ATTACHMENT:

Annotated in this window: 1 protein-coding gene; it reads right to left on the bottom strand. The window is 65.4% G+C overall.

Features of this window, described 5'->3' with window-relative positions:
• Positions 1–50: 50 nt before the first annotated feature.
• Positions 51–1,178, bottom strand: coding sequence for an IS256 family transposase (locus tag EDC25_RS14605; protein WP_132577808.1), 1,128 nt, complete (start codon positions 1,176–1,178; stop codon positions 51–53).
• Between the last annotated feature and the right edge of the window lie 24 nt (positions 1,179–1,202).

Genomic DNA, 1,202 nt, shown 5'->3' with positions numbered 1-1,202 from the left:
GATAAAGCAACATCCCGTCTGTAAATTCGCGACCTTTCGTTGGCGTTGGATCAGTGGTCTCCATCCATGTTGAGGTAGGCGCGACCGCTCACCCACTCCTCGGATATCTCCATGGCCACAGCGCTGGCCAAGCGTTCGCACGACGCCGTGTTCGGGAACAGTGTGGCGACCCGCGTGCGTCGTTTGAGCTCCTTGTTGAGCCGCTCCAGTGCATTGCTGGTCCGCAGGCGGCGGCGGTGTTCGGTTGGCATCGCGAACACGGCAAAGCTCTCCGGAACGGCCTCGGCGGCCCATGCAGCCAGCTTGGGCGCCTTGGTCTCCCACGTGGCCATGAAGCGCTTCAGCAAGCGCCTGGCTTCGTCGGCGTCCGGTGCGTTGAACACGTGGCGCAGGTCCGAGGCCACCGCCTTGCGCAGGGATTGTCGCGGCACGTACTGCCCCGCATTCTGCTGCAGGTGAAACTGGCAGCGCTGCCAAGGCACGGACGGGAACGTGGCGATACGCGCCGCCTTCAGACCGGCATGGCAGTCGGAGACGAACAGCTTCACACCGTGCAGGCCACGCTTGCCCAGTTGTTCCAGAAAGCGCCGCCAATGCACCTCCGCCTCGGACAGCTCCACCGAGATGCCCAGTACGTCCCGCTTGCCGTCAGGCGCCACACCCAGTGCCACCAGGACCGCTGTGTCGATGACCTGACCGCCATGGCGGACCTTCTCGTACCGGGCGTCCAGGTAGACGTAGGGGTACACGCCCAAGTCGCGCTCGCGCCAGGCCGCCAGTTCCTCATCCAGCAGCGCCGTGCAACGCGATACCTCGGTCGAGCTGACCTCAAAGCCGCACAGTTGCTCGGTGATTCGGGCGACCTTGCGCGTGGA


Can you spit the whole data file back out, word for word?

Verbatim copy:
Annotated in this window: 1 protein-coding gene; it reads right to left on the bottom strand. The window is 65.4% G+C overall.

Features of this window, described 5'->3' with window-relative positions:
• Positions 1–50: 50 nt before the first annotated feature.
• Positions 51–1,178, bottom strand: coding sequence for an IS256 family transposase (locus tag EDC25_RS14605; protein WP_132577808.1), 1,128 nt, complete (start codon positions 1,176–1,178; stop codon positions 51–53).
• Between the last annotated feature and the right edge of the window lie 24 nt (positions 1,179–1,202).

Genomic DNA, 1,202 nt, shown 5'->3' with positions numbered 1-1,202 from the left:
GATAAAGCAACATCCCGTCTGTAAATTCGCGACCTTTCGTTGGCGTTGGATCAGTGGTCTCCATCCATGTTGAGGTAGGCGCGACCGCTCACCCACTCCTCGGATATCTCCATGGCCACAGCGCTGGCCAAGCGTTCGCACGACGCCGTGTTCGGGAACAGTGTGGCGACCCGCGTGCGTCGTTTGAGCTCCTTGTTGAGCCGCTCCAGTGCATTGCTGGTCCGCAGGCGGCGGCGGTGTTCGGTTGGCATCGCGAACACGGCAAAGCTCTCCGGAACGGCCTCGGCGGCCCATGCAGCCAGCTTGGGCGCCTTGGTCTCCCACGTGGCCATGAAGCGCTTCAGCAAGCGCCTGGCTTCGTCGGCGTCCGGTGCGTTGAACACGTGGCGCAGGTCCGAGGCCACCGCCTTGCGCAGGGATTGTCGCGGCACGTACTGCCCCGCATTCTGCTGCAGGTGAAACTGGCAGCGCTGCCAAGGCACGGACGGGAACGTGGCGATACGCGCCGCCTTCAGACCGGCATGGCAGTCGGAGACGAACAGCTTCACACCGTGCAGGCCACGCTTGCCCAGTTGTTCCAGAAAGCGCCGCCAATGCACCTCCGCCTCGGACAGCTCCACCGAGATGCCCAGTACGTCCCGCTTGCCGTCAGGCGCCACACCCAGTGCCACCAGGACCGCTGTGTCGATGACCTGACCGCCATGGCGGACCTTCTCGTACCGGGCGTCCAGGTAGACGTAGGGGTACACGCCCAAGTCGCGCTCGCGCCAGGCCGCCAGTTCCTCATCCAGCAGCGCCGTGCAACGCGATACCTCGGTCGAGCTGACCTCAAAGCCGCACAGTTGCTCGGTGATTCGGGCGACCTTGCGCGTGGA